Ukrainian investigative journalist says he found listening device in his apartment
Lviv investigative journalist Taras Zozulinsky said he discovered an electronic listening device in his apartment on Jan. 6, Kyiv Post reports. He thinks it was planted because of his investigation into whether high-ranking police officers in Lviv Oblast are involved in the illicit drug trade.
Police say they have launched criminal proceedings regarding intentional obstruction of journalistic activities, but complain that the newspaper is obstructing their work.
Oleksandr Rudiak, chief of police in Lviv Oblast, dismisses any allegations of wrongdoing against the police in the case brought by the Lviv-based Expres newspaper, which employs Zozulinsky.
Rudiak told the Kyiv Post that the police want to formally include the device as material evidence, but said the newspaper has refused to give it to them. “And no one except their editorial staff has seen the device yet,” Rudiak said. “There was not cooperation, but obstruction” of the investigation.
Zozulinsky said he did not trust the police, so the newspaper decided to give the device to a reliable and independent expert in Europe. The newspaper's website also ran a story, saying that the device has already been sent to Europe through “diplomatic channels.” The reporter said that one investigator demanded that he surrender the device and threatened to search the newspaper's office if he does not comply.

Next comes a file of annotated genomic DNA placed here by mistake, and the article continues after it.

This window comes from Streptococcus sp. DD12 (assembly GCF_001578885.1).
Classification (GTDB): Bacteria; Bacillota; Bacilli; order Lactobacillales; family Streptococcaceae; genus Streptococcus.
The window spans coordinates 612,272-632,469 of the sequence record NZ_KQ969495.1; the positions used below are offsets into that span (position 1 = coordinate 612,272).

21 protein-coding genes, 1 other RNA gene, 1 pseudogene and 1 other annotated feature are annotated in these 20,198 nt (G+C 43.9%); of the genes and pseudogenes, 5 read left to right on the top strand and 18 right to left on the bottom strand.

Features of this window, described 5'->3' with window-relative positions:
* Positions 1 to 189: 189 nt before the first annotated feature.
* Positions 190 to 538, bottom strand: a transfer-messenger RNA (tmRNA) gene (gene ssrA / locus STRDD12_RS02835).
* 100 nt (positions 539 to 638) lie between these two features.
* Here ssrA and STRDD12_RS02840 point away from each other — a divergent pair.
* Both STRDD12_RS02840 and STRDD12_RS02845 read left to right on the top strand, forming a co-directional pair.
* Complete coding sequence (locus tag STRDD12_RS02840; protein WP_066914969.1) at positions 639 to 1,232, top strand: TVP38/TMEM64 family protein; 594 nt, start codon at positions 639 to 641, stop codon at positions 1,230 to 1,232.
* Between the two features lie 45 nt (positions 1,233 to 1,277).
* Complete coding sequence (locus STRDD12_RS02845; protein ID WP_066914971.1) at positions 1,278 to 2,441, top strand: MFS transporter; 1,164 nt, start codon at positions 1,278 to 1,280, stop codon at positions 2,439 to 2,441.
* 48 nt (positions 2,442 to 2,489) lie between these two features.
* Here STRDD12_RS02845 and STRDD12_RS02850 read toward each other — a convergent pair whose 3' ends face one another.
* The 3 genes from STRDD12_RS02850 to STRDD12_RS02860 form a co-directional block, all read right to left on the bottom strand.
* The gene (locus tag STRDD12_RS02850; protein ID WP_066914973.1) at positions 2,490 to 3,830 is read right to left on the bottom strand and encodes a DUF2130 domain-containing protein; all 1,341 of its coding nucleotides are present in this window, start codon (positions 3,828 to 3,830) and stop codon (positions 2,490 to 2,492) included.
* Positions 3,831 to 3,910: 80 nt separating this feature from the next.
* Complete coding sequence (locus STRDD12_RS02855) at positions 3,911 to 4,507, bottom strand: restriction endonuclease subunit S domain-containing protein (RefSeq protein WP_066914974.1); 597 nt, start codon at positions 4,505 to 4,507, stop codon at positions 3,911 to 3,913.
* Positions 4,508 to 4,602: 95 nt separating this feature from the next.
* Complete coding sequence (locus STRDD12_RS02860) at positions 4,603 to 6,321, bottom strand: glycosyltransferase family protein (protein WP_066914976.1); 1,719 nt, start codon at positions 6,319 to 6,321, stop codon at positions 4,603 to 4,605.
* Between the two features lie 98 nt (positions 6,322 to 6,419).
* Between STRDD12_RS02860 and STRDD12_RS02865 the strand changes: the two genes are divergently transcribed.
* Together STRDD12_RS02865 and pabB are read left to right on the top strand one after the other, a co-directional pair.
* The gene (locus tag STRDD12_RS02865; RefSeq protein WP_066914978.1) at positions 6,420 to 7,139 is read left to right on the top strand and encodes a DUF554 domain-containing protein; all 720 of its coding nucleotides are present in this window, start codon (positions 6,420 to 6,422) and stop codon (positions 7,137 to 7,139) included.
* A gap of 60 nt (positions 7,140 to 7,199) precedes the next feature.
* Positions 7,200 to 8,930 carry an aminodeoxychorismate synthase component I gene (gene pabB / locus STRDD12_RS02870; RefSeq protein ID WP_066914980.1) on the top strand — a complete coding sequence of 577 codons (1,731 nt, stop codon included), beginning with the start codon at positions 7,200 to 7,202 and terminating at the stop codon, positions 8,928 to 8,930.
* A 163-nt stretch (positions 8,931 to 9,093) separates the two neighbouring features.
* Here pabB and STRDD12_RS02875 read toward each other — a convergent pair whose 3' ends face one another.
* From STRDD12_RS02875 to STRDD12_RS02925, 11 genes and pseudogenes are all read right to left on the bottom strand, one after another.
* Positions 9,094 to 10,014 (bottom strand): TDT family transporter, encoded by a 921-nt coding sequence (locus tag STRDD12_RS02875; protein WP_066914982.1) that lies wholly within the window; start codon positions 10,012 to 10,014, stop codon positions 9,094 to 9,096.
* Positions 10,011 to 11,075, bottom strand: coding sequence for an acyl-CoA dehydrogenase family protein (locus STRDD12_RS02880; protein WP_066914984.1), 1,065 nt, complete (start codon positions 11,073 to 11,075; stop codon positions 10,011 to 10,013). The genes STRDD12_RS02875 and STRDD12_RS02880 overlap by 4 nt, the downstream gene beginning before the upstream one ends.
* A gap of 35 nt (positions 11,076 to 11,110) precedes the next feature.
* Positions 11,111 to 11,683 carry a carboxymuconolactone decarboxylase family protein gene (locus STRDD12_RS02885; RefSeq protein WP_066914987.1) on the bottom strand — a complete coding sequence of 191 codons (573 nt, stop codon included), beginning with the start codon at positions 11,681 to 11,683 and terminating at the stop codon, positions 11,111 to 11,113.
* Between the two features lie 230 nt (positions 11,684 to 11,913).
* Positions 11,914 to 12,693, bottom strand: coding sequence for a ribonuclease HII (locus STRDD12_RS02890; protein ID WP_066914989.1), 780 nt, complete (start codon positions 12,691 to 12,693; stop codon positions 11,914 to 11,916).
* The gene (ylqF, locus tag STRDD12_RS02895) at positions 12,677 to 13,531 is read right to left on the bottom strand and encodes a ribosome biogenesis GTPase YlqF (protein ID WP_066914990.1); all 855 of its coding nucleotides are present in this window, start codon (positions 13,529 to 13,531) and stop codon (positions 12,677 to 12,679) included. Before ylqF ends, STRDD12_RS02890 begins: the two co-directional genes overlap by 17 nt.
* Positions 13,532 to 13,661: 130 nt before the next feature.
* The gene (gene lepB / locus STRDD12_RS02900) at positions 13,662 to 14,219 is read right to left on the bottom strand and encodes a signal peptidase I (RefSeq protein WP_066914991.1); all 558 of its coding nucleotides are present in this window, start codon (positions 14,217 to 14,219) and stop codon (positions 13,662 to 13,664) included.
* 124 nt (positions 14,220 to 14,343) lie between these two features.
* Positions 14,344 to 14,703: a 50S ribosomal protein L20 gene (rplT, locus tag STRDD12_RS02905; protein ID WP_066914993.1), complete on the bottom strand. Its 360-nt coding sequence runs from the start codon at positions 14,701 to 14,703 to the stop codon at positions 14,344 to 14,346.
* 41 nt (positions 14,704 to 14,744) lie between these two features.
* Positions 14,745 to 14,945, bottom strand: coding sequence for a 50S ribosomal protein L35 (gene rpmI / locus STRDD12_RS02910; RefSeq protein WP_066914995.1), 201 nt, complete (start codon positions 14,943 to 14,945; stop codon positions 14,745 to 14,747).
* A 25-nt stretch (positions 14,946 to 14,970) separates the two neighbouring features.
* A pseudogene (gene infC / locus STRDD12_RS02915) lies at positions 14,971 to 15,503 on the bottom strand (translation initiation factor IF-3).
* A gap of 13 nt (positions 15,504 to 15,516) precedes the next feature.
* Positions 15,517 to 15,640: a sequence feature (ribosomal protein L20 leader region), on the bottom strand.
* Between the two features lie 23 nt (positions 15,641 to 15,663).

Zozulinsky said he found the device sewn to the label of a towel on a shelf and made a complaint to police the same day. Police interviewed him and searched the apartment at his request, but did not find any other bugs.
But he said those officers weren't looking hard and thinks that they aren't interested in solving the case. His lawyer, Petro Kravchuk, who was present during the search, supports his client's suspicion. “After such a search in the apartment by the police I cannot say that the place does not have devices for covert interception,” Kravchuk said.
Zozulinsky has given local police and authorities reason to dislike him. He has been uncovering alleged wrongdoing by authorities for five years, including his current reporting into an illicit drug trade. He is backed by his employers. On Jan. 8, Expres issued a statement saying that the newspaper does not trust law enforcement and stopped cooperating with the police.
Zozulinsky, in a telephone interview, told the Kyiv Post he believes that he is still under surveillance. He says he is more worried for his wife's safety than his own.
“I will continue doing my work as I do it legally and according to proper journalistic standards,” he said, promising the investigation in illicit drug trade in Lviv Oblast will come out soon exposing names of some senior officials and their wrongdoings.
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